If Memorial Day is about remembrance, I can think of no better memorial to America’s dead than opening an old bottle of our own. Militant sacrifice created the world we live in. Tonight’s wine would not have existed without them. So let’s turn to the past…
1997 saw my sophomore year in high school. Girls still confused me. MMMbop, Backstreet Boys, and Spice Girl pop had usurped Grunge’s musical devolution (at least we still had the Smashing Pumpkins? Bush? Foo Fighters? Come on! Anybody?).
Meanwhile, something far more relevant was happening: grapes. Willamette Valley weather in Oregon had challenged growers. Grape yields broke records, but rain marred the harvest. Most wines turned out light, acidic, pale, and not worth cellaring.
However, Archery Summit, founded just a few years before, was experimenting. After a rough season, they fermented and bottled their Pinot Noir clone PNP-40 without blending others in.
In the winery’s caves, faced with a line up of 95, 98, 99, and 2000, somehow I kept returning to it. So much so, that I woke the next morning with a bottle in my car. The last thing I remember was starting that evening’s second course.
Sane and sober, I returned to it. So how does high school taste?
Appearance: It looks a clear, deep garnet, like the brick on a Victorian building.
Aromas: Moderate aromas of dried pomegranate, fruit leather, white rose, and a mild tobacco waft up. Nowhere to go but still enticing.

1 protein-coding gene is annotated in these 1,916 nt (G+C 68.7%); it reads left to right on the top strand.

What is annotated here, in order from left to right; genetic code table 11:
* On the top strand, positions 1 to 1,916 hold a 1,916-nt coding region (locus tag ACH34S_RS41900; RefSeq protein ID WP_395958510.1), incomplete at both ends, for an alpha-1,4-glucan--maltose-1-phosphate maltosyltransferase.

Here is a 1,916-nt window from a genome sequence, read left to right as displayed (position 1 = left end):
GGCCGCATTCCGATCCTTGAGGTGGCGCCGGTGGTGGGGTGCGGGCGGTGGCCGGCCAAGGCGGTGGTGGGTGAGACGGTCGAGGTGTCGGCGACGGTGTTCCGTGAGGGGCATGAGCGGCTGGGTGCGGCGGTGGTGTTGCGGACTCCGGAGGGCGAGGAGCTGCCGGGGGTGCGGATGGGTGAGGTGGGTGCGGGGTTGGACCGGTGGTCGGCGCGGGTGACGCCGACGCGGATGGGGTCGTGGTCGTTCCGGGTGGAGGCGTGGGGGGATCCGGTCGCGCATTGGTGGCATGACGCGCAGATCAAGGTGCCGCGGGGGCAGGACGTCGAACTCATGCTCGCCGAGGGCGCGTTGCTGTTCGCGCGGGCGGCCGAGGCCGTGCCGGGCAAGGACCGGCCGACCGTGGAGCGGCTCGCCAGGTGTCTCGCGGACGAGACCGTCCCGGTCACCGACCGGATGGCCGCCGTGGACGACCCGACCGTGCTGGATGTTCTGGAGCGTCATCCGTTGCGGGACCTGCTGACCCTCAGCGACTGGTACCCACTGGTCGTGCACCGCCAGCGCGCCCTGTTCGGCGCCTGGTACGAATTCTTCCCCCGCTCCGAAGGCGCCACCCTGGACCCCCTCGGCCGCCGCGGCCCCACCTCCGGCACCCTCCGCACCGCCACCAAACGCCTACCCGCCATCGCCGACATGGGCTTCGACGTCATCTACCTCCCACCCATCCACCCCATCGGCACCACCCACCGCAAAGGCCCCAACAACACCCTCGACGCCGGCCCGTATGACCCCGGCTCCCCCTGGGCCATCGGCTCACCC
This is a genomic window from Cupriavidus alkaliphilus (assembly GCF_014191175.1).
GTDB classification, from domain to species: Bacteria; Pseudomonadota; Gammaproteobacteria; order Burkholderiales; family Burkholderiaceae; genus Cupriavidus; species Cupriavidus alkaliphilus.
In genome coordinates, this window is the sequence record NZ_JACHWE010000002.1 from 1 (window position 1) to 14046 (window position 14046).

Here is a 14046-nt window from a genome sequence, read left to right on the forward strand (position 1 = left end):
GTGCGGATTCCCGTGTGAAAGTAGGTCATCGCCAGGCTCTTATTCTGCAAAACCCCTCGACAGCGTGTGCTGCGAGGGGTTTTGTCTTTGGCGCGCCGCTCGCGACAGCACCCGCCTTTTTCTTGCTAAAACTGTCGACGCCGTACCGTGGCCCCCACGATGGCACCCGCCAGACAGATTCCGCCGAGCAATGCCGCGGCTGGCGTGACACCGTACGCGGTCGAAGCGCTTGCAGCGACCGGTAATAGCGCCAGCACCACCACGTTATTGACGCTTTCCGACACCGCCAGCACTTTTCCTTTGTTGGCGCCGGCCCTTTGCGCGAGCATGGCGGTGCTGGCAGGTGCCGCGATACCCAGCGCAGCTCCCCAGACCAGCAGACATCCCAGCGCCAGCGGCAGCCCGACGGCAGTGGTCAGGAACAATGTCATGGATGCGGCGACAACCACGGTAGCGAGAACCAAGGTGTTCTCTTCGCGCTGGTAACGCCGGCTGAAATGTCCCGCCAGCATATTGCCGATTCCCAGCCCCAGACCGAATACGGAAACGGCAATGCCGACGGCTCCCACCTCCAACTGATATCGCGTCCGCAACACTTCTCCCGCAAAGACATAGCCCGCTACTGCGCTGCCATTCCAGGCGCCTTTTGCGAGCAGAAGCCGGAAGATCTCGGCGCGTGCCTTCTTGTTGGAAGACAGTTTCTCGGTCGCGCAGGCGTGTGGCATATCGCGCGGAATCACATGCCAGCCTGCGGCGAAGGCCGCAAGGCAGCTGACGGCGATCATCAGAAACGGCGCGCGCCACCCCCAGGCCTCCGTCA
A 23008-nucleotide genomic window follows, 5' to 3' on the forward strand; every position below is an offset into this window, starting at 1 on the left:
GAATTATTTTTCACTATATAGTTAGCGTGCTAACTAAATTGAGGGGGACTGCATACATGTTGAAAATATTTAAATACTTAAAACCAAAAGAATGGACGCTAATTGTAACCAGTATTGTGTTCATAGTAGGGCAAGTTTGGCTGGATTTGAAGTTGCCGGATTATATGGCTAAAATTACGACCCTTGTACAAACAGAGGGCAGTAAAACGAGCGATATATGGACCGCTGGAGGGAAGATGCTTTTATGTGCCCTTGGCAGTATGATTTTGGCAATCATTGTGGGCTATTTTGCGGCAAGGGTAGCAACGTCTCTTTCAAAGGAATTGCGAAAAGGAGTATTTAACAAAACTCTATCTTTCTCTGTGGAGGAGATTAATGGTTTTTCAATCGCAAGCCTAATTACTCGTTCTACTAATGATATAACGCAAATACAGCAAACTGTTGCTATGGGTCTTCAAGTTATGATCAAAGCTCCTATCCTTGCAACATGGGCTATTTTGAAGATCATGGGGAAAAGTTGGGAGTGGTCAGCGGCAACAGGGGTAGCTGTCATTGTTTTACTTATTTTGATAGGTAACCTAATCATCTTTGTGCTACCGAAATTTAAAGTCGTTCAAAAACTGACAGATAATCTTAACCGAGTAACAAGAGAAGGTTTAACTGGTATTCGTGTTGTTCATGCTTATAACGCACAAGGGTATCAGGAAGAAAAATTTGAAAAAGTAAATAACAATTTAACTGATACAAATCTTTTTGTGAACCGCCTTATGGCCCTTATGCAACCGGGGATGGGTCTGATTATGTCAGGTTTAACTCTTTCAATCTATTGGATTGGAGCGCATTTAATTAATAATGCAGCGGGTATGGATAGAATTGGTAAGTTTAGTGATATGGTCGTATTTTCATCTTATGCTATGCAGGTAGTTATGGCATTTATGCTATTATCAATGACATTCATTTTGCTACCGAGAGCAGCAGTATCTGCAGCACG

Palate: This is dry, with mouthwatering but now mild, soft acids. Medium, dewy soft tannins turn to dry, sifted flour. The medium alcohol sits there: present but unobtrusive, like its medium body.
Flavors: Up front, red apple skin and pomegranate fruit waft up and then melt, step back, thin into a light homemade cigarette paper, with rice. These with some fruit fragments last for a long time.
Conclusions: This wine is mellow, old, a bit cranky but fully committed to isolated retirement: how I imagine Sean Connery is doing these days. It is far from dead, actually still very good (4 of 5). If anything, in this moment, right now, it probably tastes more balanced and complex than upon bottling.
If only one could ever buy it.
Nevertheless, this Memorial Day, drink American. Open something special, something old, something that transports you and makes you thankful to have the chance to. Freedom never tasted so fine.